Thomas wants us to know that there are no gurus, no holy men to whom we must make pilgrimage, no infallible guides. Thomas' Jesus deflects undue consideration and makes his students aware that they, themselves, via the hidden inner life, must teach themselves. "I am not your teacher! You have become intoxicated because you have drunk from the bubbling spring that I have tended"; that is, "You are too impressed with me, an external authority. Go and find your own artesian spring (John 4), the eternal life within, and be impressed with that."
Split a piece of wood, and I am there. Pick up a stone, and you will find me there.
Thomas perceives the interconnectedness of all persons - indeed, all of creation - via the hidden life within. And he also knows that the denial of that "inner light" of pan-communion will send one to an unpleasant place on the other side, "a cramped dark place" of introspection, allowing the illusion of separateness to dissipate.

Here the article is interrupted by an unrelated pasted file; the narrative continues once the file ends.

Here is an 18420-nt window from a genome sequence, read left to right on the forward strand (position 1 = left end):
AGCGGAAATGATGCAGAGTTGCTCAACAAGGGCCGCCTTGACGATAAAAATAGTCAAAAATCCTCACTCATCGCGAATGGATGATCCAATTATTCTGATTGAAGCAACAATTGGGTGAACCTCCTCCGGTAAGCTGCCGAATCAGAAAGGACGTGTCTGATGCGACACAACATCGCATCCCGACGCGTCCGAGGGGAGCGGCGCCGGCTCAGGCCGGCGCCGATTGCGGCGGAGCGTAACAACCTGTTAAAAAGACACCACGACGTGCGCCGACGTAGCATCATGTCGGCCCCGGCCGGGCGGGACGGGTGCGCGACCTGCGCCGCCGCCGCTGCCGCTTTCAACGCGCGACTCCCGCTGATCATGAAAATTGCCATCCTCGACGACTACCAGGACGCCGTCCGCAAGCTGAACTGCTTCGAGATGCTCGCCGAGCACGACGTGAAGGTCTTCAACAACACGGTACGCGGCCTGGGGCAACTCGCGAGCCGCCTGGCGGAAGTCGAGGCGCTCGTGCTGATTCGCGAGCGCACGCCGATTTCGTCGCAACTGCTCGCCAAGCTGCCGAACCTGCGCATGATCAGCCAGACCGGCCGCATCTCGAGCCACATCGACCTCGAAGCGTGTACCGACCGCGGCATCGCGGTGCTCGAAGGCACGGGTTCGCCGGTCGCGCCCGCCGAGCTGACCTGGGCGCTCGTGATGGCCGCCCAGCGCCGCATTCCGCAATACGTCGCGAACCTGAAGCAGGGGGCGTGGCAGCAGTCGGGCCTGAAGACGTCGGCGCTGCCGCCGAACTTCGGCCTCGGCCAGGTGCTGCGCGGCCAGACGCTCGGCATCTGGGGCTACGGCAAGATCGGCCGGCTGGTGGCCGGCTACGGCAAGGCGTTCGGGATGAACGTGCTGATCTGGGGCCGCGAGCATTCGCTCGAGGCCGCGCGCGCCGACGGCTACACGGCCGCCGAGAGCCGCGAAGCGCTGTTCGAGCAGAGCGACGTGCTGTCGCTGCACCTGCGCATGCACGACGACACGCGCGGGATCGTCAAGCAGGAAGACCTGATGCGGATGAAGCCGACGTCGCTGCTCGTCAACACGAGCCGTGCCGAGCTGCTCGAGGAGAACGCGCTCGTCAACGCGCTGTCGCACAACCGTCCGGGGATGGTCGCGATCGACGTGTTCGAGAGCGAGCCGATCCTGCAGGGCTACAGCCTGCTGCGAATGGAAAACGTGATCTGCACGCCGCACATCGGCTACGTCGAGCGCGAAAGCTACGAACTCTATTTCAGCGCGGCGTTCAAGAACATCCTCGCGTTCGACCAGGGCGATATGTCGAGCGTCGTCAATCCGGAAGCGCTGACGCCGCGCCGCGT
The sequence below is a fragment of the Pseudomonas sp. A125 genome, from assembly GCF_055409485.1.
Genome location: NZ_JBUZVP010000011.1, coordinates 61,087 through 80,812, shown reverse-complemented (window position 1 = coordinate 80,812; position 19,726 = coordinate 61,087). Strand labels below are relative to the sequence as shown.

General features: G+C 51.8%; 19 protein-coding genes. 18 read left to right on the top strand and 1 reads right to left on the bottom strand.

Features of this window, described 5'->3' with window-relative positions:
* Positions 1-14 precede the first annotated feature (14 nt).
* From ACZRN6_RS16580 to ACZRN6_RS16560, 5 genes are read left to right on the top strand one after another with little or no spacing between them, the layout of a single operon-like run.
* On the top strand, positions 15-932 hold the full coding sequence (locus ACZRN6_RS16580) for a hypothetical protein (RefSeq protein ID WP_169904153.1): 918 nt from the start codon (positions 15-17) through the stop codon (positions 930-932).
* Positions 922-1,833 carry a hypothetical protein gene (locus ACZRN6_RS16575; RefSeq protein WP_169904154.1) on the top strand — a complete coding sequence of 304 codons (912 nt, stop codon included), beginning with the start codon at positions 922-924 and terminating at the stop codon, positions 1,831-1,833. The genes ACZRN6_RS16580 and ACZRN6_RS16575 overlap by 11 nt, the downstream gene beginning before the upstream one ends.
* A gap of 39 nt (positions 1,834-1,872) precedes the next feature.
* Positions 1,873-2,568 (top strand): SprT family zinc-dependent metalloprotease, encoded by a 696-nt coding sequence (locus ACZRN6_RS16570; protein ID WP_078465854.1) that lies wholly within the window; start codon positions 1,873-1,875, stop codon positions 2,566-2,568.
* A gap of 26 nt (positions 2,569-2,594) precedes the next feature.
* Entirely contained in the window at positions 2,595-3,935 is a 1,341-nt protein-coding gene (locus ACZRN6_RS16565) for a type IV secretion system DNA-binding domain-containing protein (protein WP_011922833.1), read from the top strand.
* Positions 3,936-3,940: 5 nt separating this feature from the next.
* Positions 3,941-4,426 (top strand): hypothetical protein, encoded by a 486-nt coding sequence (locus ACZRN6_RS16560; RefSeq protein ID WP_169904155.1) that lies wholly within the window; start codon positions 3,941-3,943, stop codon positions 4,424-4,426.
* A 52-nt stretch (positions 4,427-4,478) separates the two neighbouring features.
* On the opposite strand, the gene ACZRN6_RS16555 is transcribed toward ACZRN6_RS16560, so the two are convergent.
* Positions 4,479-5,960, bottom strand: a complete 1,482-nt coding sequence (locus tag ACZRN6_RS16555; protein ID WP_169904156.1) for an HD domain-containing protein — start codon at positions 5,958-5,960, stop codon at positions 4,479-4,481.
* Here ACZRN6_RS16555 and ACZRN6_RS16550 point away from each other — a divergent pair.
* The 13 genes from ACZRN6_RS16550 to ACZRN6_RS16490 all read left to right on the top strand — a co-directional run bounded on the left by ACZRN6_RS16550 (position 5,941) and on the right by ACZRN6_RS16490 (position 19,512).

If you fast, you will bring sin upon yourselves.
Thomas preaches that no church-ritual, no external aid or effort, no "trying very hard," will help us to find or bring God closer. And if we attempt to rely on such forms of legalism, we will hurt ourselves, in that, we will be dispatched in the wrong direction. God is found within one's deepest person, and no one - no Big Mother Church - can keep us from our own inner life-source.
If you pray, you will be condemned.
The Jesus of Thomas is a Zen Master who purposefully riles people up - "disturbs" them, as Thomas uses the term - with seeming-outlandish statements in order to get them to think. Of course, there is a place for prayer, but, like "fasting," if prayer becomes an expression of the dependent, helpless "child" who refuses to grow up and draw upon the riches of the soul within, then, that kind of prayer will create darkness for one's spirit.
If you give to charity, you will harm your spirits.
And, like fasting and prayer, if good works are performed as a manipulative attempt to "get on God's side," a way of bargaining with Heaven to get a "better deal" upon crossing over, then, "charity" too - which is not charity but Machiavellianism - becomes just one more avenue into darkness. See the article "the 500 testimonies from the other side" which speaks of an entire class of people in the next realms which attempt to employ good works as a substitute for the inner life.